The Physicus of Antisthenes contained a theory of the nature of the gods (Cic. de Nat. Deor. i. 13), in which he contended for the Unity of the Deity, and that man is unable to know him by any sensible representation, since he is unlike any being on earth (Clem. Alex. Strom. v.). He probably held just views of providence, shewing the sufficiency of virtue for happiness by the fact, that outward events are regulated by God so as to benefit the wise. Such, at least, was the view of his pupil Diogenes of Sinope, and seems involved in his own statement, that all which belongs to others is truly the property of the wise man. Of his logic we hear that he held definitions to be impossible, since we can only say that every individual is what it is, and can give no more than a description of its qualities, e. g. that silver is like tin in colour (Arist. Met. viii. 3). Thus he, of course, disbelieved the Platonic system of ideas, since each particular object of thought has its own separate essence. This also is in conformity with the practical and unscientific character of his doctrine, and its tendency to isolate noticed above. He never had many disciples, which annoyed him so much that he drove away those who did attend his teaching, except Diogenes, who remained with him till his death. His staff and wallet and mean clothing were only proofs of his vanity, which Socrates told him he saw through the holes of his coat. The same quality appears in his contempt for the Athenian constitution and social institutions generally, resulting from his being himself debarred from exercising the rights of a citizen by the foreign extraction of his mother. His philosophy was evidently thought worthless by Plato and Aristotle, to the former of whom he was personally hostile. His school is classed by Ritter among the imperfect Socraticists; after his death his disciples wandered further and further from all scientific objects, and plunged more deeply into fanatical extravagances. Perhaps some of their exaggerated statements have been attributed to their master. The fragments which remain of his writings have been collected by Winckelmann (Antisthenes, Fragmenta, Turici, 1842), and this small work, with the account of him by Ritter (Gesch. der Philosophie, vii. 4) will supply all the information which can be desired. Most of the ancient authorities have been given in the course of this article. We may add to them Arrian, Epictet. iii. 22, iv. 8, 11; Lucian, Cynic. iii; Julian, Orat. vii.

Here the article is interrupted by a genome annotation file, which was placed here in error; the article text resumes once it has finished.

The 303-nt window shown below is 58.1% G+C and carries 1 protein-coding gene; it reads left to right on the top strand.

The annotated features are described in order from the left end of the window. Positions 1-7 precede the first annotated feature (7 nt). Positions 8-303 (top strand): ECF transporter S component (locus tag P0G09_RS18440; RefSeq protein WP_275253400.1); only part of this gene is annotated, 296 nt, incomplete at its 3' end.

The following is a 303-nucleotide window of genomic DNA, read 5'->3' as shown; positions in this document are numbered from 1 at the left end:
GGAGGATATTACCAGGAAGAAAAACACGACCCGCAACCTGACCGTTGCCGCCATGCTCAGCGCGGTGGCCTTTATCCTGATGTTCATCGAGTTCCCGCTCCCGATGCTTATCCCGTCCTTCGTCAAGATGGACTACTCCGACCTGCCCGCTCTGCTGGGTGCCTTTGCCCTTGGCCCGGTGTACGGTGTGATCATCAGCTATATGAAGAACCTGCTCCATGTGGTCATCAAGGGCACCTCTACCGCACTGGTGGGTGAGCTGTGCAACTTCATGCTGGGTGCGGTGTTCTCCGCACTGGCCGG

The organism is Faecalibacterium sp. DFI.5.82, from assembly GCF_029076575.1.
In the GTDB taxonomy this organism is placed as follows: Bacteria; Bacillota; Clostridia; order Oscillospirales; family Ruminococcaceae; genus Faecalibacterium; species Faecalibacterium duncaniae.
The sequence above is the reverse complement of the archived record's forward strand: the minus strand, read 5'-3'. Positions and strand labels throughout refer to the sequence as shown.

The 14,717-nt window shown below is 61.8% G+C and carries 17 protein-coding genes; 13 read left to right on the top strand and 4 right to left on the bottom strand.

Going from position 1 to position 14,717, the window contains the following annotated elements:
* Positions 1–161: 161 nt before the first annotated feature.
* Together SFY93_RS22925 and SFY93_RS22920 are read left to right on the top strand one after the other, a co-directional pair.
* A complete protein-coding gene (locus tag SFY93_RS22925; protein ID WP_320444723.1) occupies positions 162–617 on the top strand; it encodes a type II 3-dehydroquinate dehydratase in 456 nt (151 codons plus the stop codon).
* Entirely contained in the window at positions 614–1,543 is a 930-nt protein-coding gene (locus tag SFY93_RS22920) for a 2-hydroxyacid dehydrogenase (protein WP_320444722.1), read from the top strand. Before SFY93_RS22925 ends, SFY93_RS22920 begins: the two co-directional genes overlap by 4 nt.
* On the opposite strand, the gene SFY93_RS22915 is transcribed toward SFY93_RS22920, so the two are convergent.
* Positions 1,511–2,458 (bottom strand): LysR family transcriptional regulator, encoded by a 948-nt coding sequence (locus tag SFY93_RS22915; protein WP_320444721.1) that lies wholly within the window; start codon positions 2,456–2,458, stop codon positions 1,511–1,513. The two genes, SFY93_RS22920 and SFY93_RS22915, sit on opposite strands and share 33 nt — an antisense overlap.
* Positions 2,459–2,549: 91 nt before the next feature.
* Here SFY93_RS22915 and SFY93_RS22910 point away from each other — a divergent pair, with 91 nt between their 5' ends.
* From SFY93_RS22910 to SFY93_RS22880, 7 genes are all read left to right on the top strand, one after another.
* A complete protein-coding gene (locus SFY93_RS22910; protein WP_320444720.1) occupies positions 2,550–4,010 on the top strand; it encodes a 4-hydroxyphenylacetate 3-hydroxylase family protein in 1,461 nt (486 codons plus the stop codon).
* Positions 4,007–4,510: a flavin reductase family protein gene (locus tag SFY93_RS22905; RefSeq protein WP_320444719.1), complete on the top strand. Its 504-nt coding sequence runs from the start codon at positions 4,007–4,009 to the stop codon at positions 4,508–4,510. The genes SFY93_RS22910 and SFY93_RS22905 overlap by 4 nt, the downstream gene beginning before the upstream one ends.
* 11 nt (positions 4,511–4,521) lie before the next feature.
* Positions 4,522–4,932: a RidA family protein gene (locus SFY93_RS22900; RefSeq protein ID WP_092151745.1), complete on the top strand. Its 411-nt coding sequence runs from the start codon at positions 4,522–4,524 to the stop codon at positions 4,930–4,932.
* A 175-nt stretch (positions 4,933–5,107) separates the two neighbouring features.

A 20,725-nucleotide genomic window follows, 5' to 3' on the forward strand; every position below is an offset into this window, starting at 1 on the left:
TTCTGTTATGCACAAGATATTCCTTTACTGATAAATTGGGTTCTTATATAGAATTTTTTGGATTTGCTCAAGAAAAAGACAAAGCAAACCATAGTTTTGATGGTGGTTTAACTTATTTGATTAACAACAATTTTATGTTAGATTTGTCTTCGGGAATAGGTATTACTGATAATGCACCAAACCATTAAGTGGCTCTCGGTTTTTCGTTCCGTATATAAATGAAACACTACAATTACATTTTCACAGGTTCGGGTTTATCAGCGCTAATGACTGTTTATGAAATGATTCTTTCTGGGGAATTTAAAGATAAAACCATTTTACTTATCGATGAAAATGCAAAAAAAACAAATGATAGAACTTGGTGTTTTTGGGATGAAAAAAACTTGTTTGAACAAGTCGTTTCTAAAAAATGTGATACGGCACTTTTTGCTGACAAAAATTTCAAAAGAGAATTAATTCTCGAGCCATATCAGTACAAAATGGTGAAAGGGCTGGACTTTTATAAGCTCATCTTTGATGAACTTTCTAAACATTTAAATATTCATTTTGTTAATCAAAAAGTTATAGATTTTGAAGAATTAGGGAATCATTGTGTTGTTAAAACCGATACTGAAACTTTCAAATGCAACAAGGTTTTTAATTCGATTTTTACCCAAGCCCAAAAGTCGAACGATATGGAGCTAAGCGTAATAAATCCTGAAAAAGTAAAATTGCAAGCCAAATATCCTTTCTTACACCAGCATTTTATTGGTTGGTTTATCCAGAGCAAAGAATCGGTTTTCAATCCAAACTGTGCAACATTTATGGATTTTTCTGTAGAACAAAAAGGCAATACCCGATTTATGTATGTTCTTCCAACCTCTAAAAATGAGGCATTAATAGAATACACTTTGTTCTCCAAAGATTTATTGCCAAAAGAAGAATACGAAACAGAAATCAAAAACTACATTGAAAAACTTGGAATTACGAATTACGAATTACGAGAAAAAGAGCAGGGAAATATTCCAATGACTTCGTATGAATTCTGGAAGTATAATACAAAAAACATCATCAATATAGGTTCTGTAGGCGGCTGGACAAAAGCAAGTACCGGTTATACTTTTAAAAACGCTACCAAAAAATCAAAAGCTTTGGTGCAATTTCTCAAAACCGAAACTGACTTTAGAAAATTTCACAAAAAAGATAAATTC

This text is from: A dictionary of Greek and Roman biography and mythology, 1873 (ed. William Smith). Cited May 2005 from The Perseus Project URL below, which contains interesting hyperlinks


   A Greek philosopher of Athens, born about B.C. 440, but only a half-citizen, because his mother was a Thracian. He was in his youth a pupil of Gorgias, and himself taught for a time as a sophist, till, towards middle life, he attached himself to Socrates, and became his bosom friend. After the death of Socrates, in B.C. 399, he established a school in the gymnasium Kunosarges, the only one open to persons of half-Athenian descent, whence his followers bore the name of Cynici (Kunikoi). He lived to the age of seventy. Like Socrates, he regarded virtue as necessary-- indeed, alone sufficient--for happiness, and to be a branch of knowledge that could be taught, and that once acquired could not be lost, its essence consisting in freedom from wants by the avoidance of evil (by evil meaning pleasure and desire). Its acquisition needs no dialectic argumentation, only Socratic strength. His pupils, especially the famous Diogenes of Sinope, degraded his doctrine to cynicism by depreciating all knowledge and despising the current morality of the time. His philosophical and rhetorical works are lost, all but two slight declamations on the contest for the arms of Achilles, the Aias and Odysseus; and even their genuineness is disputed.

This text is from: Harry Thurston Peck, Harpers Dictionary of Classical Antiquities. Cited Nov 2002 from The Perseus Project URL below, which contains interesting hyperlinks